Mental Ophthalmology This Emotional Life - PBS

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Depression / Blog

Dr. Paula Bloom

Dr. Paula Bloom's Bio

Dr. Bloom is a practicing psychologist, speaker, and frequent CNN contributor.

Mental Ophthalmology


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WARNING: This post is one extended metaphor and may illicit a strong “yes I get it, move on” reaction. Proceed with caution.

Last week I picked up my new glasses. I hadn’t updated the prescription in years. When I put them on I thought I was about to throw up. I felt so off balance. As I walked out of the optical store I swayed, not exactly knowing where to put my feet. I am surprised they let me drive in this condition. Next time I’m bringing my own designated driver.

It is amazing how uncomfortable newfound clarity can be. In our physical vision or a mental vision-it throws us off balance. If you have seen the world a certain way for years it is hard to change, especially if you have no idea that there may be some distortion. Two of the biggest challenges to change are knowing you need to and believing it is actually possible.

People come to therapy feeling like life is a bit blurry. The find out what their unique prescription is for how they see the world and help grind the right lenses. Based on style and personal preference they choose the right frame that works. It may be that the distortion is “I am worthless”, “people can’t be trusted” or “the entire world is a hostile place.” The mental correction involves counteracting these distortions with our thoughts, hearts and actions.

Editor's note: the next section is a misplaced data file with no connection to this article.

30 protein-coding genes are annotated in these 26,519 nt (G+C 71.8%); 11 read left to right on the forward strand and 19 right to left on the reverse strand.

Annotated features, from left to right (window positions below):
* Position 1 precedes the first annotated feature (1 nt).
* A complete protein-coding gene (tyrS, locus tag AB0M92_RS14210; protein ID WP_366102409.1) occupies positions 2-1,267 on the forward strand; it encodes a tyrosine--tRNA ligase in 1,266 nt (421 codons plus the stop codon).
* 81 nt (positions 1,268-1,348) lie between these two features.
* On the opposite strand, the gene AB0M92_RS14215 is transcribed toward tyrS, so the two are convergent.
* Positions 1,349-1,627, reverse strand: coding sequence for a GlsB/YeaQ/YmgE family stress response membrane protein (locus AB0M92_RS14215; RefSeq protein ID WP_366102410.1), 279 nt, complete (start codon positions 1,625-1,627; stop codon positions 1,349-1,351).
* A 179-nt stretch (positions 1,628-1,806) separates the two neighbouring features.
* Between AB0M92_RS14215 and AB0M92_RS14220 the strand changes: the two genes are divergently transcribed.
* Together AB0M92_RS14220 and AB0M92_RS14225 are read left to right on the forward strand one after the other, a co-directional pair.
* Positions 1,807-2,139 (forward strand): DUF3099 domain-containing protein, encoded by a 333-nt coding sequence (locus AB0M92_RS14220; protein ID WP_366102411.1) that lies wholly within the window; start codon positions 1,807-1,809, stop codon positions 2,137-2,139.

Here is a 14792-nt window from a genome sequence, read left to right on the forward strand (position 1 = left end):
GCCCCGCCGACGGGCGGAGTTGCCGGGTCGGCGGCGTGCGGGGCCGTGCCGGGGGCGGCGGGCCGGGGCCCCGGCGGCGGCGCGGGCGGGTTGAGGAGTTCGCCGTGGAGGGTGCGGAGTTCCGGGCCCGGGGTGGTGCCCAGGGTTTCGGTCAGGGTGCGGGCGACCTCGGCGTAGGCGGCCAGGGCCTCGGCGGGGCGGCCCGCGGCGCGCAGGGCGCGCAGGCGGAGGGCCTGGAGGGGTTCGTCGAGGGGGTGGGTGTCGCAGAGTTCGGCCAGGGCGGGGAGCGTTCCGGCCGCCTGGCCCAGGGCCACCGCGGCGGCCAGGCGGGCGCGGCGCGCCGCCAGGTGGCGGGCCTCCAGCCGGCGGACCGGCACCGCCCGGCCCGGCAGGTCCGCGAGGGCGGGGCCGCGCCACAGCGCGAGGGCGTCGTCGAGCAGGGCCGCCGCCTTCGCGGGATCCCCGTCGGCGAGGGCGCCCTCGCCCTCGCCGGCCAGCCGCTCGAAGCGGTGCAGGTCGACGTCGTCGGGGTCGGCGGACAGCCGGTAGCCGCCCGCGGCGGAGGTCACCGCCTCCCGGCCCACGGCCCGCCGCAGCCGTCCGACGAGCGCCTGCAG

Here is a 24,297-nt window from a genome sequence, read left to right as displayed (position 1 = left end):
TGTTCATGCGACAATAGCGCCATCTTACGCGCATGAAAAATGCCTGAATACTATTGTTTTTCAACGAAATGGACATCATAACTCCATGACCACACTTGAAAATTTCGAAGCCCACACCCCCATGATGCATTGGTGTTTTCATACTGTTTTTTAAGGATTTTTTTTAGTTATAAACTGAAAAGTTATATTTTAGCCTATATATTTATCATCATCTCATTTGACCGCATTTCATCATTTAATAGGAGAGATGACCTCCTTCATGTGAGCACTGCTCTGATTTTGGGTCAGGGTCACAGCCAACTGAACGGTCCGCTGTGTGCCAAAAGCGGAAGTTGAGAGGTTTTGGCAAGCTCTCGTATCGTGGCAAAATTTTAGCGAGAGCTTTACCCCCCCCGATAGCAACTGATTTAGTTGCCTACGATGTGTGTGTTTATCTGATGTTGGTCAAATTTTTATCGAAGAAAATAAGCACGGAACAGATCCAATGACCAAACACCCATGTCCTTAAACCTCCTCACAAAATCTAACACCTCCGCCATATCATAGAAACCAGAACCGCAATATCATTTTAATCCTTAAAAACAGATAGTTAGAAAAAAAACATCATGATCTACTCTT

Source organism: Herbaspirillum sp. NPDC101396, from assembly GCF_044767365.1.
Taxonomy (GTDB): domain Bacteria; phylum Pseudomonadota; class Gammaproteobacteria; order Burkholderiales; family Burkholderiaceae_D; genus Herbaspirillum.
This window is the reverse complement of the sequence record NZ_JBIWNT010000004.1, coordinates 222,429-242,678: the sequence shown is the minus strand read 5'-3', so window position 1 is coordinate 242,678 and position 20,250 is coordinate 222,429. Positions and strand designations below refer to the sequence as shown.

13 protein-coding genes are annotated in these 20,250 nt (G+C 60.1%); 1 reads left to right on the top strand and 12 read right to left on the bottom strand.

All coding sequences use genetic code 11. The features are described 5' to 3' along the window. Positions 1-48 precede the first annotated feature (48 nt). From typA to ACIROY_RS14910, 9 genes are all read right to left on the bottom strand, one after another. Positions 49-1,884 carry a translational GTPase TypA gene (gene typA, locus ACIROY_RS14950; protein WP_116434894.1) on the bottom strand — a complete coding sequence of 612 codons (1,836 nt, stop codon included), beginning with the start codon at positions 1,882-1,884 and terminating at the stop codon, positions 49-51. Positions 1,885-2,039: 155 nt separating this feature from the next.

The most important part of this process is staying motivated to actually wear the new lenses. Some people’s vision correction is obvious (glasses) and some imperceptible  (contacts). Some people even have laser correction  which is supposedly permanent.

This post may not make as much sense to those of you blessed with good vision. Aging is the great equalizer so if you haven’t needed glasses yet, just wait, your time will come. When things become blurry you may think fonts are getting smaller or lights are getting dimmer. Consider the possibility that is your vision, not your arm length.